After the U.S. House formally approved a measure to proceed with the impeachment inquiry, House Republican leaders held a press conference at which a reporter asked, "Will you all go on the record and say the president did nothing inappropriate?"
There were dozens of GOP lawmakers on the stage at the time. They collectively responded, "Yes."
This was, of course, a ridiculous posture, but more importantly, it was unsustainable. The evidence of "inappropriate" actions in Donald Trump's Ukraine scandal was, and is, overwhelming. Some Republicans may see value in playing make-believe and pretending the entire controversy is a mirage, but the vast majority of fair-minded observers will know better.
And that realization has led GOP officials to start exploring alternatives. Some in the party have been willing to acknowledge the abuses, but they insist they don't rise to an impeachable level. Others in the party are intent on trying to undermine the witnesses who've testified as part of the impeachment inquiry. A few have suggested just letting voters resolve the questions in the 2020 elections.
But as the Washington Post reported overnight, some congressional Republicans are prepared to acknowledge there was wrongdoing while pinning the mess on some fall guys.
House Republicans' latest plan to shield President Trump from impeachment is to focus on at least three deputies -- U.S. Ambassador to the European Union Gordon Sondland, Trump's lawyer Rudolph W. Giuliani, and possibly acting White House chief of staff Mick Mulvaney -- who they say could have acted on their own to influence Ukraine policy.All three occupy a special place in the Ukraine narrative as the people in most direct contact with Trump. As Republicans argue that most of the testimony against Trump is based on faulty secondhand information, they are sowing doubts about whether Sondland, Giuliani and Mulvaney were actually representing the president or freelancing to pursue their own agendas. The GOP is effectively offering up the three to be fall guys.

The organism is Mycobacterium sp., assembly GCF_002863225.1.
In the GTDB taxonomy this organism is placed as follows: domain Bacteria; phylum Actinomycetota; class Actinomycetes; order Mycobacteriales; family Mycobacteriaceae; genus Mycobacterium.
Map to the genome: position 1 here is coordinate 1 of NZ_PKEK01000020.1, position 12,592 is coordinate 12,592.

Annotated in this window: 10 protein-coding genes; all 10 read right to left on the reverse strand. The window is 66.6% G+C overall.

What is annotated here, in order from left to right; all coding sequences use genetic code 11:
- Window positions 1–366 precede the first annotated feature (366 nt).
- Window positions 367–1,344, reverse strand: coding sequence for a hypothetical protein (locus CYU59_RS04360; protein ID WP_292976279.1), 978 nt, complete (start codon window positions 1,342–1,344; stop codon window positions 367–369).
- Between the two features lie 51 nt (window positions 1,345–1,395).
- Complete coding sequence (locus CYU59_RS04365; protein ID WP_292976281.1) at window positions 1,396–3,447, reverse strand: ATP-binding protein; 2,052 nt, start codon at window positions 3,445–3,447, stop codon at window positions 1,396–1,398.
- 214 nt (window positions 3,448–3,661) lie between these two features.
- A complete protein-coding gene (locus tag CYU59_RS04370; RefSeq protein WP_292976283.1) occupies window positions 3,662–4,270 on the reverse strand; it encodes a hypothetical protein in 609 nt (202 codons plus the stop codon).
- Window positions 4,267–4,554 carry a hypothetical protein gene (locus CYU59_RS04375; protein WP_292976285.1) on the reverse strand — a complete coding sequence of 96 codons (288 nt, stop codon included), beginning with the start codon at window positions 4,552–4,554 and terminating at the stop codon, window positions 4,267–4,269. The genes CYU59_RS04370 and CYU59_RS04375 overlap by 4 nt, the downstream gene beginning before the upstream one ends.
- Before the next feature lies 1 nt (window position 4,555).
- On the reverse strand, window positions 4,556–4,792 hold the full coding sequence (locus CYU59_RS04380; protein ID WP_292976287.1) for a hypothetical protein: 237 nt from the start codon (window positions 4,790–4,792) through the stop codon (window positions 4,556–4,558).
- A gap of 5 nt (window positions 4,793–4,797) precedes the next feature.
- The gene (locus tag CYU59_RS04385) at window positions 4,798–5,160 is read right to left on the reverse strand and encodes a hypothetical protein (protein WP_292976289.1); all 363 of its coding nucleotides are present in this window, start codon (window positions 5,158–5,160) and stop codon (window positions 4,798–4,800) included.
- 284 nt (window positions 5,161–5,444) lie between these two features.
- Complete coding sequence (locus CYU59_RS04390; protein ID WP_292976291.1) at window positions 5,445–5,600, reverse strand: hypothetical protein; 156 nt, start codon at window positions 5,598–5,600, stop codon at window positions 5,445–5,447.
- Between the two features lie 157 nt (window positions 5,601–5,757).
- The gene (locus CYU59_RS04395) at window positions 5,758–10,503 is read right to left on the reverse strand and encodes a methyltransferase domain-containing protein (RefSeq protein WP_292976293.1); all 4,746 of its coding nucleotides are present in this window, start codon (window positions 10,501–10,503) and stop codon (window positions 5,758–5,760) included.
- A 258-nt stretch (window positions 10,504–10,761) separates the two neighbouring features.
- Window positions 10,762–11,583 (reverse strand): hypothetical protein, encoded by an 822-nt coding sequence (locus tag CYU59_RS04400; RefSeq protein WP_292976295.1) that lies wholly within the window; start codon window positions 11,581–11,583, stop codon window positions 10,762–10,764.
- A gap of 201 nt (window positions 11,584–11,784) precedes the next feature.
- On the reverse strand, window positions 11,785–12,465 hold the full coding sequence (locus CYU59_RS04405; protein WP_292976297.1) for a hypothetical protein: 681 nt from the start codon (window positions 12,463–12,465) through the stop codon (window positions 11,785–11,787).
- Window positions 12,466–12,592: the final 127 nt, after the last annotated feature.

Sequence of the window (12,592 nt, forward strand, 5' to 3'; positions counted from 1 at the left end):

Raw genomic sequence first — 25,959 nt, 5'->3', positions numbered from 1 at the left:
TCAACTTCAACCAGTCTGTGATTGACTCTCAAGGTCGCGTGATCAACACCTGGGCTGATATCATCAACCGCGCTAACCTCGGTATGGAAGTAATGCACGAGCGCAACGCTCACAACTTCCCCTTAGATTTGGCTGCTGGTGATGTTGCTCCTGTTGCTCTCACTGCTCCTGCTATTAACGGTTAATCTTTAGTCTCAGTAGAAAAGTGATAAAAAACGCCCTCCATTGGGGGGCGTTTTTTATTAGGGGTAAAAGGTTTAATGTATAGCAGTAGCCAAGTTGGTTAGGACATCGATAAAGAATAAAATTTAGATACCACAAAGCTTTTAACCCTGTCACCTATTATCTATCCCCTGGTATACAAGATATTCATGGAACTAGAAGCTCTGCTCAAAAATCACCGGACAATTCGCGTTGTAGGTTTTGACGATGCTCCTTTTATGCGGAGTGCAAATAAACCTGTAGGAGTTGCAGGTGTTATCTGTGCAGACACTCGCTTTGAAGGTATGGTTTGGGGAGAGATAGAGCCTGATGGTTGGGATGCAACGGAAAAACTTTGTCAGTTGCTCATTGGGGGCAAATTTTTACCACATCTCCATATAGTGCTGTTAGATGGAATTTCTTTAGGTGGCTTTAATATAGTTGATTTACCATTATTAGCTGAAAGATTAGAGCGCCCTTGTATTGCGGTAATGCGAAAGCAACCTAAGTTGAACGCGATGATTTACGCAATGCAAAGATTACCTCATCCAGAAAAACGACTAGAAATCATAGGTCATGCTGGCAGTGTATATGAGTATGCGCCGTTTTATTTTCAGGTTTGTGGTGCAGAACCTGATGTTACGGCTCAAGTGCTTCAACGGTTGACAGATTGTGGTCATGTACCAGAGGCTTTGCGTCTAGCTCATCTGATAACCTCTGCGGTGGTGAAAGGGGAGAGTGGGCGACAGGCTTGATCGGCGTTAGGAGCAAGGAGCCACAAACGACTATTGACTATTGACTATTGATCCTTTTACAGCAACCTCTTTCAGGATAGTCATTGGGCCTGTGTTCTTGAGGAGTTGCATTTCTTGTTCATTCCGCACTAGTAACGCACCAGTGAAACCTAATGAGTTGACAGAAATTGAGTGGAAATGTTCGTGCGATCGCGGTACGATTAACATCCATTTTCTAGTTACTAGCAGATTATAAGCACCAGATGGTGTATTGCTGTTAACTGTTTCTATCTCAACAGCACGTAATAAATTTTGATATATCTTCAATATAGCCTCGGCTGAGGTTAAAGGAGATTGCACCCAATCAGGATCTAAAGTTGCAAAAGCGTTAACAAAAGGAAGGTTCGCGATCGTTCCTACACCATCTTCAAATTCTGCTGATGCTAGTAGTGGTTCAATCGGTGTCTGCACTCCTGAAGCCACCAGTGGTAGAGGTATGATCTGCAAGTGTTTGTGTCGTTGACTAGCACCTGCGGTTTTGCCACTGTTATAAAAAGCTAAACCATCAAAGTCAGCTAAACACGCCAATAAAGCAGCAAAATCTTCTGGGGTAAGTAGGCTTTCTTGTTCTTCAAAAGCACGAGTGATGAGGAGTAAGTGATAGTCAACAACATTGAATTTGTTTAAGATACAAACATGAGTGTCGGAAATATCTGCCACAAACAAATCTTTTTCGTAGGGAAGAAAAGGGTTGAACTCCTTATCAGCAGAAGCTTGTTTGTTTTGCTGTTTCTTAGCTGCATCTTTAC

I will gladly concede that this is marginally better than pretending there was literally no wrongdoing of any kind -- a position House GOP lawmakers were willing to take as recently as last week.
But the idea that Republicans can protect Trump by throwing Sondland, Giuliani, and Mulvaney under the bus still isn't going to work.
At the heart of the gambit is a familiar argument from previous scandals involving Republican White Houses: the guy at the top was out of the loop. Sure, lines were crossed, mistakes were made, and other passive-voice phrases were used, but the official behind the desk in the Oval Office is busy, and it's hardly fair to hold him directly responsible for the misdeeds committed by those around him.
We heard this during Watergate. We heard it again during Iran-Contra. Evidently, we'll hear it again now.
The trouble is, we already know, based on information that's publicly available, that Trump was directly involved in the entire scheme. Indeed, the White House went so far as to release a call summary that showed the president telling his Ukrainian counterpart, "I would like you to do us a favor, though" in the context of a discussion about military aid and the Republican's interest in domestic conspiracy theories.
Trump also stood on the South Lawn of the White House and urged Ukraine to launch an investigation into a domestic political opponent.
It's impossible to argue that Trump was out of the loop when he's at the center of the loop.